Month: July 2011

Some Toronto Food Highlights: Part 1

Toronto had a lot of great food to offer. Burrata frequented more menus than I have seen anywhere else, and there is doubtless many strong multicultural influences (Greek, Japanese, Korean to name but a few). I had several very good meals while I was there and tried as much local food and local Niagaran and Ontarian wine as I could. It was a wonderful few days. Here’s a few highlights before I board my flight back.

Another Postcard from Toronto: a Snapshot of Toronto Food Culture (the Field part)

So, Toronto Part 2! And another CN tower shot. I couldn’t resist. Back from Niagara, I visited some local farmers and get a feel for the Toronto food culture from the roots up. Field to Fork and Nose to Tail. I met Hannah from matchbox, a relative newcomer to the farming scene. An ex chef with a passion for good ingredients, Hannah set up Matchbox with her husband and grows approx 100 different crops from chillies to cabbage. Mainly heirloom products, selected for flavour, with some sourced at the last Slow Food Terra Madre in Italy. Hard work, no doubt, but she does it with aplomb. Brilliant produce comes out of there. I now need to get me some blue cabbage seeds. Dingo farms was next. A small family run farm just outside Toronto run by Denis & Denise with their 5 children pitching in. Cows and pigs are the focus of their operation with some rabbits too, a pet project of their son. Denis & Denise do everything on site, even growing and drying …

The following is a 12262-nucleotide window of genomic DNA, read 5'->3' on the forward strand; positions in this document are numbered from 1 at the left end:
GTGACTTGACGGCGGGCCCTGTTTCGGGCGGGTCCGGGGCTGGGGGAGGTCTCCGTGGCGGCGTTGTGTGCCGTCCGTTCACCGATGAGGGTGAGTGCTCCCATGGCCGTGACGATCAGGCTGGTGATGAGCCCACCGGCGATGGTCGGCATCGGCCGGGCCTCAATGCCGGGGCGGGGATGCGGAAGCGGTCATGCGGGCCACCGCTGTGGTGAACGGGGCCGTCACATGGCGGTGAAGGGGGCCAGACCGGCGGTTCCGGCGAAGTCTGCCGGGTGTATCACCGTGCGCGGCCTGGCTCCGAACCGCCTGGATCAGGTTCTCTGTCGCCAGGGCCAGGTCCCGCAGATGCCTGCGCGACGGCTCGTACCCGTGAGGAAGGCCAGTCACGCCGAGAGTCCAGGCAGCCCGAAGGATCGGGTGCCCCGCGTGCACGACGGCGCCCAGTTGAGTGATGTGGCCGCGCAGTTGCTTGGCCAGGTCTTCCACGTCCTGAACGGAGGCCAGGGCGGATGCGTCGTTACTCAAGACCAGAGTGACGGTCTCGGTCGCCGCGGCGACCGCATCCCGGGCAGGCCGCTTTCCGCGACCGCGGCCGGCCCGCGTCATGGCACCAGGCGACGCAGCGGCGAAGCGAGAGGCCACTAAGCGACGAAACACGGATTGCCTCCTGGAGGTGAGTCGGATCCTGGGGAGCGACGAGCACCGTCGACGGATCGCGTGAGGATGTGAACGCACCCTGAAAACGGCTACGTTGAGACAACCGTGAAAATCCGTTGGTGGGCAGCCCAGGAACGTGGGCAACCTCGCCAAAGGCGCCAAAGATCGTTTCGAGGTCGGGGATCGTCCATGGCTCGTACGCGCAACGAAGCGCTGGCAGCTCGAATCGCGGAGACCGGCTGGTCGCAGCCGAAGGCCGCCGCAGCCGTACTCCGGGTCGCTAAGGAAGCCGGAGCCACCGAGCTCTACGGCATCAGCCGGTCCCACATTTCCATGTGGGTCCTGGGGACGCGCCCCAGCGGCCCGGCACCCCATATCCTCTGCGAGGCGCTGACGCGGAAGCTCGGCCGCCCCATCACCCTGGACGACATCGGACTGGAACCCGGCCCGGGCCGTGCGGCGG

A Postcard from Toronto

Greetings from Toronto folks! It’s hot-hot-hot here, if you are looking for summer, we definitely have it. I’ve been having a brilliant week, firstly visiting the Niagara Cool Climate Chardonnay Celebration – a huge tasting and celebration of chardonnays made at 45 latitude. Really interesting, lovely wines and lots of winemakers who are only delighted to introduce you to their wines. There was lots of great food – smoked barbecued pork chops with local peaches, ribs, pulled pork in buttermilk and corn bread, peach tarts (they’re in season!), blueberry french toast and so much more. And, those falls. Wow. Then to food in Toronto which I have been very impressed with so far. Brilliant ingredients and a simplicity and elegance in cooking and presentation has really stood out. Lots of attention is paid to seasonality and local produce. It’s all about flavour here, and they have it in spades. I have one more day here to cram lots in. So many places will have to wait until my next visit. Some photo highlights for you …